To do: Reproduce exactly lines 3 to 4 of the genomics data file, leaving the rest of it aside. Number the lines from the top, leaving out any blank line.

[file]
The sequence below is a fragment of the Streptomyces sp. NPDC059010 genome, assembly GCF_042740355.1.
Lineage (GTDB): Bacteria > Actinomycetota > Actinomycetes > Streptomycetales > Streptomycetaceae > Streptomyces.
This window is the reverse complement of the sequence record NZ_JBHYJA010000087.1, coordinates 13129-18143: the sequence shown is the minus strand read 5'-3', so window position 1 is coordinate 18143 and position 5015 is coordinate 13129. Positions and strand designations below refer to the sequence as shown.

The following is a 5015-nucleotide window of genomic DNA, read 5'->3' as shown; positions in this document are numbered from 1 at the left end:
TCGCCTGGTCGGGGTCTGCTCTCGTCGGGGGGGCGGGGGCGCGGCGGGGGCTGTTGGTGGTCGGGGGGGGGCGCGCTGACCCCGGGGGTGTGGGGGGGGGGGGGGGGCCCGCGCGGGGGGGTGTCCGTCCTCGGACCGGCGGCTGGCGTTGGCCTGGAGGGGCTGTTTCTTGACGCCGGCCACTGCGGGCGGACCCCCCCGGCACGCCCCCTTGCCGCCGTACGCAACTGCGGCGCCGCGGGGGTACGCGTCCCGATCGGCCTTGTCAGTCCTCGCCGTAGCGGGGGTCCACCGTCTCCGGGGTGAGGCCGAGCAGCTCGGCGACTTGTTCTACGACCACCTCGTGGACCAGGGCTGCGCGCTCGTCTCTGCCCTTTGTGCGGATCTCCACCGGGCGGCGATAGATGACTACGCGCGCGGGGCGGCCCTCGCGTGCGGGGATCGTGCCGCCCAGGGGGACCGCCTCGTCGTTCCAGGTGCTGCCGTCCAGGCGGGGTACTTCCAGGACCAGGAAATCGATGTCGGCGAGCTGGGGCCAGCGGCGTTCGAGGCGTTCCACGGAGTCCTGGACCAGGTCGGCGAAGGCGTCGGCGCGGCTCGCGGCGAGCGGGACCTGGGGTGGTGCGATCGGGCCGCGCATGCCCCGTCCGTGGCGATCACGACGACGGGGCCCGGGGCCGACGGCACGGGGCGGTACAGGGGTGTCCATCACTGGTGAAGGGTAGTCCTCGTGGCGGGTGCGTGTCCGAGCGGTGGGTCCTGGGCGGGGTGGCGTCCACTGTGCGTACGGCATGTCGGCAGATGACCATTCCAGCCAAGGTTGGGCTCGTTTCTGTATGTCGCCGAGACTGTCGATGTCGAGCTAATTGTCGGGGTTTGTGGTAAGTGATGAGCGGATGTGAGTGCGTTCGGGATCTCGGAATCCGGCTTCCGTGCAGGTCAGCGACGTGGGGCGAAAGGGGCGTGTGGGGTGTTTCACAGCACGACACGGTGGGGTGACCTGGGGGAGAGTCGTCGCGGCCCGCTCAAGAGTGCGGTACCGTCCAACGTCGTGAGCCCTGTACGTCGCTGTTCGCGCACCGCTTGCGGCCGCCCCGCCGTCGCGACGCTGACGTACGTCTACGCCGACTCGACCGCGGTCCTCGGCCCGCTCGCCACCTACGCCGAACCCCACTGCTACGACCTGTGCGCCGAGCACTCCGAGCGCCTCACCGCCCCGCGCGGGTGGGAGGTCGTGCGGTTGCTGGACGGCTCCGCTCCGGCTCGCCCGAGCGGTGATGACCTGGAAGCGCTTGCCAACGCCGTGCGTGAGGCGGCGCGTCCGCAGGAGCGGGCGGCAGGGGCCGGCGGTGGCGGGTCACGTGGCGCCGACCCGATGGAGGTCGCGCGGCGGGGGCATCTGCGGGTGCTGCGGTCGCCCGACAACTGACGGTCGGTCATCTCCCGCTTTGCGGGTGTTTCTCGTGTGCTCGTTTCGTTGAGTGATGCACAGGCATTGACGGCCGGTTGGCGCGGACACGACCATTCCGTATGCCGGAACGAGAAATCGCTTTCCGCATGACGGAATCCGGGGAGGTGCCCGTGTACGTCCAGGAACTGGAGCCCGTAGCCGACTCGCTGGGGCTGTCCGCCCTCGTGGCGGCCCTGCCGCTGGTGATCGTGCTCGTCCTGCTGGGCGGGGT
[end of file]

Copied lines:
This window is the reverse complement of the sequence record NZ_JBHYJA010000087.1, coordinates 13129-18143: the sequence shown is the minus strand read 5'-3', so window position 1 is coordinate 18143 and position 5015 is coordinate 13129. Positions and strand designations below refer to the sequence as shown.

The following is a 5015-nucleotide window of genomic DNA, read 5'->3' as shown; positions in this document are numbered from 1 at the left end: